How to Make a Safe & Effective Homemade Elderberry Syrup
Elderberry syrup can be a great remedy during cold and flu season, but you need a good recipe to end up with something safe, effective, and delicious. This homemade elderberry syrup is all three!
You know that as soon as the weather gets chilly and the days get shorter, more than pumpkin spice is coming.
Cold and flu season is, too.
Which is pretty much the same thing as homemade elderberry syrup season.
While most herbal remedies fail to reach beyond the circles of crunchy natural health enthusiasts, elderberry syrup has done it. Even mainstream doctors now attest to its benefits.
It tastes great, it’s an effective immune-booster, and it’s easy to make.
But to make your own, you need a trustworthy recipe that makes the most of elderberry’s health-promoting properties while also being safe enough to give your whole family daily.
And I have one for you. This homemade elderberry syrup is absolutely delicious thanks to some extra ingredients, it comes together quickly, and it’ll save you money over buying it premade. I think you’ll love it!
How Elderberry Works to Help You Stay Healthy
Like all plants, elderberry contains many active chemical compounds that influence your body. It’s high in antioxidant flavonoids like anthocyanins (hence its dark purple color) and contains Vitamins A and C, among other beneficial phytochemicals.
Elderberry is particularly helpful when it comes to viral respiratory infections and is believed to help with immunity in a few ways.
- It strengthens our cell membranes so viruses can’t penetrate them and has been found to bind viruses so that they can’t infect cells.
- Certain compounds weaken many viruses and prevent their replication.
- Elderberry also seems to modulate certain cytokines in the body (cytokines are proteins that help cells communicate with the immune system), helping the immune system work more effectively.
Research and traditional use continue to demonstrate that elderberry is an effective herbal remedy to turn to for immune support when respiratory infections are making the rounds.
You can learn more about elderberry here in its monograph.
Is Elderberry Poisonous?
Depending on where you look and who you follow, you can find a lot of conflicting information regarding the safety of elderberry. Some sources will tell you that it’s perfectly fine to enjoy fresh juice while others claim it will poison you. One brand says their elderberry tincture is safe because they use dry berries while another person says you always have to cook elderberry.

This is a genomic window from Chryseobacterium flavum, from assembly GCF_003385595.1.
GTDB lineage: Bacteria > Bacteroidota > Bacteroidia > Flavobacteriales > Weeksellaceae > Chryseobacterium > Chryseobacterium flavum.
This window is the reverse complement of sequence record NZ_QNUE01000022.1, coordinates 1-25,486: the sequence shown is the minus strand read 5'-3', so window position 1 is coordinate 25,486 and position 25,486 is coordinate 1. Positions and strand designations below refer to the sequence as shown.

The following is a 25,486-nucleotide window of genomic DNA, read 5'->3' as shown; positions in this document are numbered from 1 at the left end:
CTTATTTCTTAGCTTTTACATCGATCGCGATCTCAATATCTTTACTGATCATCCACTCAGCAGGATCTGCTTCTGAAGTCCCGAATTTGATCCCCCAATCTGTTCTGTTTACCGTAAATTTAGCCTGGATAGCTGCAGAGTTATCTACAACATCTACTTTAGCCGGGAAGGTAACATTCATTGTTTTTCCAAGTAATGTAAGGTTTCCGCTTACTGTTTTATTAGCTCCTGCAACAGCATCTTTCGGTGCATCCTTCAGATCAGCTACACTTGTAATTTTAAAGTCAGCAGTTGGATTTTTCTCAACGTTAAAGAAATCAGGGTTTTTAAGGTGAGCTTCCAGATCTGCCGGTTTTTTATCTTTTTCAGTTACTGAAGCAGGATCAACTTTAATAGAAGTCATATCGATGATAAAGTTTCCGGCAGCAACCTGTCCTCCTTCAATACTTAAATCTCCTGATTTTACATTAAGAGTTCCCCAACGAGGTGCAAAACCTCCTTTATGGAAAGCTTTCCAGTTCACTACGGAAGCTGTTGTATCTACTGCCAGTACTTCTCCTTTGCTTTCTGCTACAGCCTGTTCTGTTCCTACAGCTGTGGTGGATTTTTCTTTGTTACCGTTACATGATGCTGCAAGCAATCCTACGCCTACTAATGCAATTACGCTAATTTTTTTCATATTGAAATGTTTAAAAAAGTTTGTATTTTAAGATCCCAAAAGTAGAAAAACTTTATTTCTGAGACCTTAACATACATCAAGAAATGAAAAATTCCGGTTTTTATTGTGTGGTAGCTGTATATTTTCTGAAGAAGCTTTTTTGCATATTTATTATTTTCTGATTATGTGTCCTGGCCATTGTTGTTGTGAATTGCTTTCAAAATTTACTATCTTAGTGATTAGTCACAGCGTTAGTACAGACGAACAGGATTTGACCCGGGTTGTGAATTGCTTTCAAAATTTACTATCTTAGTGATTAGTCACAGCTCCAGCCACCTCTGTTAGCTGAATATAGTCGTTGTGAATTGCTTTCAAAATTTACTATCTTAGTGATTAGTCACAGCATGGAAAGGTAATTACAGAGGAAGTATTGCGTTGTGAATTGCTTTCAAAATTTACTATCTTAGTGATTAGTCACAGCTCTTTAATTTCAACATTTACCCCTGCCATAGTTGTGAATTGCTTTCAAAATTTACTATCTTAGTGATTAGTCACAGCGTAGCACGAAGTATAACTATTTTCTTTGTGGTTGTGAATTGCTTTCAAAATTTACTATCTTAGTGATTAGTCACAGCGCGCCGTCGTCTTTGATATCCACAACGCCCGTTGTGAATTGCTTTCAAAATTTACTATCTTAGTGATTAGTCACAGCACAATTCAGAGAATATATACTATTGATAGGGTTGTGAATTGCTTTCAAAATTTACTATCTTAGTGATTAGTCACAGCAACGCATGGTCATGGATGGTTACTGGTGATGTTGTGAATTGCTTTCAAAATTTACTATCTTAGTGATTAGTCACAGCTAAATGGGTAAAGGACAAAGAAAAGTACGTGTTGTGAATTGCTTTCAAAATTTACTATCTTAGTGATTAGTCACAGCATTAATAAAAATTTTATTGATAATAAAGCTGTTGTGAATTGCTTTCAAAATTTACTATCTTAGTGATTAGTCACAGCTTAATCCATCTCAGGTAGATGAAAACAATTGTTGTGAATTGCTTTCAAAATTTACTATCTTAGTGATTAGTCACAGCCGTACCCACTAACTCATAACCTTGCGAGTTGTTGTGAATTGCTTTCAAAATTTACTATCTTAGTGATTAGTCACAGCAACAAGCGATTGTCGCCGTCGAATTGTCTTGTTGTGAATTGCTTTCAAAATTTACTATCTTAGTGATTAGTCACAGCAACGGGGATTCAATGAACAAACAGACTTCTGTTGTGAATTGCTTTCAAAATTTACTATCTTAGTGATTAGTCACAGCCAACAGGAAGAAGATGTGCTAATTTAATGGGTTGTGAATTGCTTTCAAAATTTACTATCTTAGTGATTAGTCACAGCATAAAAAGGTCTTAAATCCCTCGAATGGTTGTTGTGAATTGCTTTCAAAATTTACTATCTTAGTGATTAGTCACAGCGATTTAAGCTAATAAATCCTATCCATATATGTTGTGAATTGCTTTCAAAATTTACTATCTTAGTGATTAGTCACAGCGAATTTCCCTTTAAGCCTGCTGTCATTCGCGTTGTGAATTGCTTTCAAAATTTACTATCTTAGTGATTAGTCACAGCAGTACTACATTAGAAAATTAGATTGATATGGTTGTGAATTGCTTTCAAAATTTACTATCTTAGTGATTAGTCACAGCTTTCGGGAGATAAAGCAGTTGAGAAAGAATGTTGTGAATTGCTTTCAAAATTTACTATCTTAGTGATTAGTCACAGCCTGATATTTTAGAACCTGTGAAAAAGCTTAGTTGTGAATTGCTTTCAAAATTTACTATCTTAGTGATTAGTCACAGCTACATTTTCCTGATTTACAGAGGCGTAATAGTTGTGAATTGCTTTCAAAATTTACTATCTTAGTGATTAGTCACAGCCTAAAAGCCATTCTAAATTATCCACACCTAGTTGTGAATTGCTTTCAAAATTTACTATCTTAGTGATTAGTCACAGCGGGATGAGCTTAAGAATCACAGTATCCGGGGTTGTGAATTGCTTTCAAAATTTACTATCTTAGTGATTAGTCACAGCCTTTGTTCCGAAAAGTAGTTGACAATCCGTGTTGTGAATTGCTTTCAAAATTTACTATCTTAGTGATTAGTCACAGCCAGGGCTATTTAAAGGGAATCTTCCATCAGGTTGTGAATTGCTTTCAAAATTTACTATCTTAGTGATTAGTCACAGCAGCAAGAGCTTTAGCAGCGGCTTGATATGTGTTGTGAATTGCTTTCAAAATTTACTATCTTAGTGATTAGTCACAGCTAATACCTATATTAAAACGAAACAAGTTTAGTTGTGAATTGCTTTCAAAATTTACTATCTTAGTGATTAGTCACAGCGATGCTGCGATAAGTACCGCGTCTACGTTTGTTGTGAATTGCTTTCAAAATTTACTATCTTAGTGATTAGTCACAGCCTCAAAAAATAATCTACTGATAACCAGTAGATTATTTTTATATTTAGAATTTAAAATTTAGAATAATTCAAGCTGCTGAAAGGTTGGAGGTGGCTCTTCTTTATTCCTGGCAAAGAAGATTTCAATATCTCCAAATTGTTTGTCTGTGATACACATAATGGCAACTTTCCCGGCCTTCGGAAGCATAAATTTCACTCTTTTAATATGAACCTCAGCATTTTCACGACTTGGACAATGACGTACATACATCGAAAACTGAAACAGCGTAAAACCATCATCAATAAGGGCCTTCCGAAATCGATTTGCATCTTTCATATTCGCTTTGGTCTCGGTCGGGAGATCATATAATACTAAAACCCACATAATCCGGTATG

For such a common home remedy, there’s a strange amount of confusion over this plant! Let’s break it down.
All parts of the elder plant contain a cyanogenic glycoside, which is a cyanide molecule bound to a sugar. When the body metabolizes this compound, the sugar breaks away from the cyanide, leaving the cyanide free to cause unpleasant symptoms like nausea, vomiting, diarrhea, dizziness, and shortness of breath. The plant also contains a potentially harmful alkaloid (a strong-acting type of plant compound).
While that sounds scary at first, it’s important to point out that it doesn’t make elderberry deadly. It makes it potentially toxic in high doses of improperly prepared elderberry formulas. Meaning, it won’t kill you, but it can make you sick if you take the wrong kind of elderberry preparation.
One notable example of this is a case from 1984 recorded by the CDC in California. Eleven people got sick after drinking a juice mix made with freshly squeezed elderberries that were also pressed with elderberry leaves and twigs. Eight of them went to the hospital and one was admitted (this individual drank the most juice), but all recovered perfectly fine.
It’s important to point out that elderberry poisoning is rare. Yes, you need to be aware of potential problems with everything you put in your body or use with your family. But you don’t need to fret over this faithful herbal remedy.
You just need to know how to safely prepare elderberry so you eliminate the risk of adverse reactions. Thankfully, that’s quite simple!
Can Elderberry Syrup Cause Cytokine Storms?
Before we dive into how to safely prepare elderberry syrup, let’s tackle a new elderberry myth that’s cropped up recently.
In the spring of 2020, a new internet rumor started making the rounds due to the coronavirus pandemic: Elderberry can cause deadly cytokine storms, so don’t take it for Covid-19.
This rumor was tricky, though, because it wasn’t just herbal naysayers and internet skeptics sharing it. Health professionals were, too.
Now, I’ll be the first one to tell you that elderberry syrup is not a cure-all for anything, including a viral illness that shall not be named. However, it has never been linked to a single case of a cytokine storm.
The rumor that elderberry can cause cytokine storms was based on theoretical data and very limited knowledge of how elderberry actually works within the body when taken at normal doses.